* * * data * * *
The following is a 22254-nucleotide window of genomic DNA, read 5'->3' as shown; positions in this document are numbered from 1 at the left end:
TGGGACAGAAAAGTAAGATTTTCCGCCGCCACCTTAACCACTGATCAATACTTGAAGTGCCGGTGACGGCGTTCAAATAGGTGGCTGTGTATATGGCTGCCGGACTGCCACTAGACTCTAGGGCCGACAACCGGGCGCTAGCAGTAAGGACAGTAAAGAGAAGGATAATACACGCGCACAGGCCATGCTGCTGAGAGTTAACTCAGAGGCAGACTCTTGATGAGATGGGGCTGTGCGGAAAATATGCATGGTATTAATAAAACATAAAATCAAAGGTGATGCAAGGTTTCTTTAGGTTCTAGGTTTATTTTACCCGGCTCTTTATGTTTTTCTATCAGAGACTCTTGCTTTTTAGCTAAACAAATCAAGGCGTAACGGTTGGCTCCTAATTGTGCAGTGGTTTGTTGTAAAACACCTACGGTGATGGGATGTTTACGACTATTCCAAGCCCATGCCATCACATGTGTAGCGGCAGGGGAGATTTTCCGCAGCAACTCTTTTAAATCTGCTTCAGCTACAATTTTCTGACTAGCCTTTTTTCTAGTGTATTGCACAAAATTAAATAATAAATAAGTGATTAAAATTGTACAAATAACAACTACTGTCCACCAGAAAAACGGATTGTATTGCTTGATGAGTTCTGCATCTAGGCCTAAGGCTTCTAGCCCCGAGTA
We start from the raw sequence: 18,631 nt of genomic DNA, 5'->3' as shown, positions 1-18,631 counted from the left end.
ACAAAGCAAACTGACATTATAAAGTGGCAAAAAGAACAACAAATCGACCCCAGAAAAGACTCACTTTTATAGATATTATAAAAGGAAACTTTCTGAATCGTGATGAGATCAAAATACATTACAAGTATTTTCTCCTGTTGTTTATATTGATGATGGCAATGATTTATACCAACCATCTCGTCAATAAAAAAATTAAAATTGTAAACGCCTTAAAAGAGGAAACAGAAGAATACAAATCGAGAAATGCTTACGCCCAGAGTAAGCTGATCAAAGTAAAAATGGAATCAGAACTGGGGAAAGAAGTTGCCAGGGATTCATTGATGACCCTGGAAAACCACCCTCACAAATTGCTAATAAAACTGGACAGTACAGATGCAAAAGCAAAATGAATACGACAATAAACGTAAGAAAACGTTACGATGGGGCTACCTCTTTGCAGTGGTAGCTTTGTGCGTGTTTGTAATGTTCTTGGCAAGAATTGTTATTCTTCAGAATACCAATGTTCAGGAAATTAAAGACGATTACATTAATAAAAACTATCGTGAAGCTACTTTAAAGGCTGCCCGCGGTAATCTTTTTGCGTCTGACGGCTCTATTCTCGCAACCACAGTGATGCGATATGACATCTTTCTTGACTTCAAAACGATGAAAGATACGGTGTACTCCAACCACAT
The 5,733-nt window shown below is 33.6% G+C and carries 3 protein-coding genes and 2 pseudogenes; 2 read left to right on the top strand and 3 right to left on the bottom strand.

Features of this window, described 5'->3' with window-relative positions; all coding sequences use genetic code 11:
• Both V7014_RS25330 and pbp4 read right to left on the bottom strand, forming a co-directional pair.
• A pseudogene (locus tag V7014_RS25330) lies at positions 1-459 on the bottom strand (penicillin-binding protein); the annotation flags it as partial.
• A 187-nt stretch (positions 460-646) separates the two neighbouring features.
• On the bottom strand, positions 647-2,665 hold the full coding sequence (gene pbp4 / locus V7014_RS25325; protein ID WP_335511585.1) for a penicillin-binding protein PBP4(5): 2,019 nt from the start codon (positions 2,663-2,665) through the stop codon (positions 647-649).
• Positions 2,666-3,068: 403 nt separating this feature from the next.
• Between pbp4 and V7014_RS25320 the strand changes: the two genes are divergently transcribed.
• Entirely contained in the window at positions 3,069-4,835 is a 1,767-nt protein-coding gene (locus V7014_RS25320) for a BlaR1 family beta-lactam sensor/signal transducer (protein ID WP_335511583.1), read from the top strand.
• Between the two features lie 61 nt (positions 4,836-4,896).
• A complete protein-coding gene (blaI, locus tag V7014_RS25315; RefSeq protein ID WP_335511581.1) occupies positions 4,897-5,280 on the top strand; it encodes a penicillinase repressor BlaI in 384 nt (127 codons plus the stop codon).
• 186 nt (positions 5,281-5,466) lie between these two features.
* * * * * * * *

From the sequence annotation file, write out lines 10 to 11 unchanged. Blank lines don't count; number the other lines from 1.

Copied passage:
• On the bottom strand, positions 647-2,665 hold the full coding sequence (gene pbp4 / locus V7014_RS25325; protein ID WP_335511585.1) for a penicillin-binding protein PBP4(5): 2,019 nt from the start codon (positions 2,663-2,665) through the stop codon (positions 647-649).
• Positions 2,666-3,068: 403 nt separating this feature from the next.